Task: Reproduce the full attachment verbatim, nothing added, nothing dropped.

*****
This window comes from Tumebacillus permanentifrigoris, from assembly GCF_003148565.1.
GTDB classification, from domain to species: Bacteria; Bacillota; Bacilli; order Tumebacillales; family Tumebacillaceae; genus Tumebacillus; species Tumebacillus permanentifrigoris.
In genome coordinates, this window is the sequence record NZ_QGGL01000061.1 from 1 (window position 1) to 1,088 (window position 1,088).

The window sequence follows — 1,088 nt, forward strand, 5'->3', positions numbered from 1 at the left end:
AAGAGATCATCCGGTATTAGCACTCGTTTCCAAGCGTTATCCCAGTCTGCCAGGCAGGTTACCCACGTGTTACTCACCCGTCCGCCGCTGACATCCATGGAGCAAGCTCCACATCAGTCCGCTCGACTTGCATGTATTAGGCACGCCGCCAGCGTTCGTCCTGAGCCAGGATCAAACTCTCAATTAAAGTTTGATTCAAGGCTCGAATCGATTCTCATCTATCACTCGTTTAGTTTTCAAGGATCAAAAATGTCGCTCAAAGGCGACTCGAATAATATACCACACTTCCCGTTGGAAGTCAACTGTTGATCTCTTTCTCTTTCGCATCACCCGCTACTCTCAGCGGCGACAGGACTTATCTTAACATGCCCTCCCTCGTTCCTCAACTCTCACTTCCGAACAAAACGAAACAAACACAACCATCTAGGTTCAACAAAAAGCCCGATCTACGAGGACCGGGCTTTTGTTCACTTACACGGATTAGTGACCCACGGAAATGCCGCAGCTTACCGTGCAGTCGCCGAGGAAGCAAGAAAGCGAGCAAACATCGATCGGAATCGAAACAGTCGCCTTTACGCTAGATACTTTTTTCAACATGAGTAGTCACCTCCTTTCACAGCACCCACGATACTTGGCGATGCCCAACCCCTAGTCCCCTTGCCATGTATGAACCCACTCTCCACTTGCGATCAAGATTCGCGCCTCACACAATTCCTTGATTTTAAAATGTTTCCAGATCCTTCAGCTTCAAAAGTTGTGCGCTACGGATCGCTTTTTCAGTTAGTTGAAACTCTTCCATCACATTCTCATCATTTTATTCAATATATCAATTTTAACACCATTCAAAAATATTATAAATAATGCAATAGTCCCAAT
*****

This window comes from Tumebacillus permanentifrigoris, from assembly GCF_003148565.1.
GTDB classification, from domain to species: Bacteria; Bacillota; Bacilli; order Tumebacillales; family Tumebacillaceae; genus Tumebacillus; species Tumebacillus permanentifrigoris.
In genome coordinates, this window is the sequence record NZ_QGGL01000061.1 from 1 (window position 1) to 1,088 (window position 1,088).

The window sequence follows — 1,088 nt, forward strand, 5'->3', positions numbered from 1 at the left end:
AAGAGATCATCCGGTATTAGCACTCGTTTCCAAGCGTTATCCCAGTCTGCCAGGCAGGTTACCCACGTGTTACTCACCCGTCCGCCGCTGACATCCATGGAGCAAGCTCCACATCAGTCCGCTCGACTTGCATGTATTAGGCACGCCGCCAGCGTTCGTCCTGAGCCAGGATCAAACTCTCAATTAAAGTTTGATTCAAGGCTCGAATCGATTCTCATCTATCACTCGTTTAGTTTTCAAGGATCAAAAATGTCGCTCAAAGGCGACTCGAATAATATACCACACTTCCCGTTGGAAGTCAACTGTTGATCTCTTTCTCTTTCGCATCACCCGCTACTCTCAGCGGCGACAGGACTTATCTTAACATGCCCTCCCTCGTTCCTCAACTCTCACTTCCGAACAAAACGAAACAAACACAACCATCTAGGTTCAACAAAAAGCCCGATCTACGAGGACCGGGCTTTTGTTCACTTACACGGATTAGTGACCCACGGAAATGCCGCAGCTTACCGTGCAGTCGCCGAGGAAGCAAGAAAGCGAGCAAACATCGATCGGAATCGAAACAGTCGCCTTTACGCTAGATACTTTTTTCAACATGAGTAGTCACCTCCTTTCACAGCACCCACGATACTTGGCGATGCCCAACCCCTAGTCCCCTTGCCATGTATGAACCCACTCTCCACTTGCGATCAAGATTCGCGCCTCACACAATTCCTTGATTTTAAAATGTTTCCAGATCCTTCAGCTTCAAAAGTTGTGCGCTACGGATCGCTTTTTCAGTTAGTTGAAACTCTTCCATCACATTCTCATCATTTTATTCAATATATCAATTTTAACACCATTCAAAAATATTATAAATAATGCAATAGTCCCAAT